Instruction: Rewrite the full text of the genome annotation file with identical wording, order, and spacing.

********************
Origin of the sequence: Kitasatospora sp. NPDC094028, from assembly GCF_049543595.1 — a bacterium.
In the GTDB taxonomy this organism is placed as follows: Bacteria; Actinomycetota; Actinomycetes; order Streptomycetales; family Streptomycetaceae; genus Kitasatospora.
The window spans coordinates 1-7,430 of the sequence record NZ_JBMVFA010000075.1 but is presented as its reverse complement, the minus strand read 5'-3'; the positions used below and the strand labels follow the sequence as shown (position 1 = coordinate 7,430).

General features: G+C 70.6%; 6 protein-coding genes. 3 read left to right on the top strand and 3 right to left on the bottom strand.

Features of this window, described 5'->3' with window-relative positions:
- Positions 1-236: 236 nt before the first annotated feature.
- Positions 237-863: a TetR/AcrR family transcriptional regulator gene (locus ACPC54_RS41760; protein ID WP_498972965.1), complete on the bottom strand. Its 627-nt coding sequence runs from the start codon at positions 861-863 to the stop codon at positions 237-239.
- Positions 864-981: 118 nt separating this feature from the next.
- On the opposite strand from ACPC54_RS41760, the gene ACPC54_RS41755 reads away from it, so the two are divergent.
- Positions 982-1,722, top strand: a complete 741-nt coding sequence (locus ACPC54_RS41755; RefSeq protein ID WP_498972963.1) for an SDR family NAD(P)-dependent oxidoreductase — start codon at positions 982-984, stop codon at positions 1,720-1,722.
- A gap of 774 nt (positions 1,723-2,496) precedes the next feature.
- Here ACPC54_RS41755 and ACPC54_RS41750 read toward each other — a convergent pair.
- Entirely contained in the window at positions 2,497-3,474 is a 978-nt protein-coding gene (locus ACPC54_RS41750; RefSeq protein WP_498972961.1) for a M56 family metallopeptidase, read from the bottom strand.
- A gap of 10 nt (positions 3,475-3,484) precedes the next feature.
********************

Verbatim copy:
Origin of the sequence: Kitasatospora sp. NPDC094028, from assembly GCF_049543595.1 — a bacterium.
In the GTDB taxonomy this organism is placed as follows: Bacteria; Actinomycetota; Actinomycetes; order Streptomycetales; family Streptomycetaceae; genus Kitasatospora.
The window spans coordinates 1-7,430 of the sequence record NZ_JBMVFA010000075.1 but is presented as its reverse complement, the minus strand read 5'-3'; the positions used below and the strand labels follow the sequence as shown (position 1 = coordinate 7,430).

General features: G+C 70.6%; 6 protein-coding genes. 3 read left to right on the top strand and 3 right to left on the bottom strand.

Features of this window, described 5'->3' with window-relative positions:
- Positions 1-236: 236 nt before the first annotated feature.
- Positions 237-863: a TetR/AcrR family transcriptional regulator gene (locus ACPC54_RS41760; protein ID WP_498972965.1), complete on the bottom strand. Its 627-nt coding sequence runs from the start codon at positions 861-863 to the stop codon at positions 237-239.
- Positions 864-981: 118 nt separating this feature from the next.
- On the opposite strand from ACPC54_RS41760, the gene ACPC54_RS41755 reads away from it, so the two are divergent.
- Positions 982-1,722, top strand: a complete 741-nt coding sequence (locus ACPC54_RS41755; RefSeq protein ID WP_498972963.1) for an SDR family NAD(P)-dependent oxidoreductase — start codon at positions 982-984, stop codon at positions 1,720-1,722.
- A gap of 774 nt (positions 1,723-2,496) precedes the next feature.
- Here ACPC54_RS41755 and ACPC54_RS41750 read toward each other — a convergent pair.
- Entirely contained in the window at positions 2,497-3,474 is a 978-nt protein-coding gene (locus ACPC54_RS41750; RefSeq protein WP_498972961.1) for a M56 family metallopeptidase, read from the bottom strand.
- A gap of 10 nt (positions 3,475-3,484) precedes the next feature.